Raise your hand if you have been looking forward to something. Maybe a trip or a quiet night at home or a new beginning or a visit from a friend.
Oh, you, too? Same!
It seems like we are always scanning the horizon for what is next. This time of year is especially a whirlwind for families. First, we were counting down the days to fall break, and now it’s a mad rush to secure Halloween costumes. The holiday toy catalogs are already rolling into our mailbox in a steady stream, and on retail shelves, the skulls and pumpkins have been replaced with wreaths and ornaments.
I have heard it said that something like half of the joy we derive from a vacation is in the planning and anticipation of its arrival, in the build-up. My husband and I recently had an opportunity to get away for a few days, and we spent the weeks leading up to the trip researching and discussing hiking options, dining options, biking options. The trip itself was lovely, but those evenings of planning were their own little mini-escapes, too.
It’s that time of year when we look forward to pulling the decorations out of the attic (or perhaps shopping for new ones) and filling the house with signs of the upcoming celebrations. But what about when the mantle is bare and the only decor on the coffee table are legos and sticker books and a half-eaten bowl of Cheez-its? (How long has that been there anyway?!)
And what about when the circumstances of my life are just ordinary? No exciting plans, just another lunch to pack, another library book to return, another stain to scrub. Do I pause then and say to myself “hey, this is pretty good!”
Every now and then, something ordinary breaks through the monotony of daily rhythms and takes my breath away. Just this morning, during our very routine school drop-off, my eyes filled with tears as I watched my child walk inside. A totally ordinary moment, a daily occurrence, was flooded with significance and great, big, breath-catching love. What causes that shift, I wonder? Why is it that every now and then, my heart is open and attentive enough to fully notice what is before us and to allow it resonate somewhere deep within.
This season of our church year, the seemingly never-ending Ordinary Time, offers a similar invitation to soften and soak in the words we pray every week and likely take for granted. It has been a long while since we fasted for Lent and feasted for Easter. Advent is still a month away. It would be easy to lose a little spiritual steam this time of year, when there’s not a special reason to tune in more closely.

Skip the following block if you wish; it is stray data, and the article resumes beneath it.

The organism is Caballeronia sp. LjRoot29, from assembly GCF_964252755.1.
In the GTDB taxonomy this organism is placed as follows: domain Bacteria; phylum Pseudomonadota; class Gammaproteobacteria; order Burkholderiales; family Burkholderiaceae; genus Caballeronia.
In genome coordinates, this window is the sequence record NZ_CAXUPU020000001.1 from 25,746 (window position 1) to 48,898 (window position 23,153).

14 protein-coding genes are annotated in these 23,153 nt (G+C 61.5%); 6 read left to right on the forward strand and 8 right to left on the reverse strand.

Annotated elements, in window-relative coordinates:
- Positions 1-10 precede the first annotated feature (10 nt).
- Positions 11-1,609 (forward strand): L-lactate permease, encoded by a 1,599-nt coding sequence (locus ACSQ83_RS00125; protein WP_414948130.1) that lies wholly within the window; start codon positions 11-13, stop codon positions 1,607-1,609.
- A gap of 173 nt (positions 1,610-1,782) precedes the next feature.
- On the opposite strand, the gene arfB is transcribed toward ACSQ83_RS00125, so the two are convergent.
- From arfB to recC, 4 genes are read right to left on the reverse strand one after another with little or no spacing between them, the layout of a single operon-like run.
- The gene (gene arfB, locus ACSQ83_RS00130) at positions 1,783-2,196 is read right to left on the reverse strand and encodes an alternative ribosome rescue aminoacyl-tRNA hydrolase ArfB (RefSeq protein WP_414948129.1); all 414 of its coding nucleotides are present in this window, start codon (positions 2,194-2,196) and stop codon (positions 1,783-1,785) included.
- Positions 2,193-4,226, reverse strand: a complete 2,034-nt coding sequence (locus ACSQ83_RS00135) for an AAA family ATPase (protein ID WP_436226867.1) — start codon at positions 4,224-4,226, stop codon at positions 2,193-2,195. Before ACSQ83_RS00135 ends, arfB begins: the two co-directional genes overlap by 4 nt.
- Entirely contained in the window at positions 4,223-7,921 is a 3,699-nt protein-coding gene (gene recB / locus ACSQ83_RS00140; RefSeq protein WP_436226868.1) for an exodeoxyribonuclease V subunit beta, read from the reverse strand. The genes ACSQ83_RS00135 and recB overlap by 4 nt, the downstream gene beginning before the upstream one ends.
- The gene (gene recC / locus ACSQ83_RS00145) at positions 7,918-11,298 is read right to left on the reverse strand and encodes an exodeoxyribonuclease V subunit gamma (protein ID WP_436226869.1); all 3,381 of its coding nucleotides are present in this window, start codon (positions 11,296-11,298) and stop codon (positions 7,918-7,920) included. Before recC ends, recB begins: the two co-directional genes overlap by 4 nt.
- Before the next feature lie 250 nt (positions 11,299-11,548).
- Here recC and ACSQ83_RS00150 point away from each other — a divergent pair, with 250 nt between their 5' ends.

What if, instead of getting swept up in the cultural rush to look ahead, we choose to slow down and stay present, to pay closer attention to what is before us right now. How might we be surprised by the words of the same old liturgy?
As is true for many long-time Episcopalians, I know most (if not all) of the Rite II liturgy by heart. Even so, one practice I have found that helps cultivate my attentiveness is opening my prayer book and following along, word for word. With children next to me in the pews, I point to the words on the page as we read. This simple habit helps me stay present in the liturgy. It keeps me actively focused on each word, rather than scanning the announcements page or finding the next hymn or otherwise letting my mind wander. (And, as an added bonus it is a gentle invitation to the children on either side that these words are available to them, too.)
These days my family is often pulling into the church parking lot on two wheels and racing to get everyone inside. When I finally land in the pew, often a little late, I tend to jump straight in with the liturgy. I usually forget that the prayer book actually invites me to take a breath on my own before I join in with the congregation and to pray for attentiveness and a heart ready to praise,
O Almighty God, who pours out on all who desire it the spirit of grace and supplication: Deliver us, when we draw near to you, from coldness of heart and wanderings of mind, that with steadfast thoughts and kindled affections we may worship you in spirit and in truth; through Jesus Christ our Lord. Amen. —Prayer for Before Worship, BCP p. 833
This is my prayer for these last few weeks of Ordinary Time: Lord, let this be a season of softening into the present moment rather than rushing ahead. Let me seek and find God amidst all the words and moments and people and places I take most for granted. Let my heart be open enough to be fully experience all the moments of grace and mercy and love along the way. And let my soul be moved to praise you in all these ordinary days.
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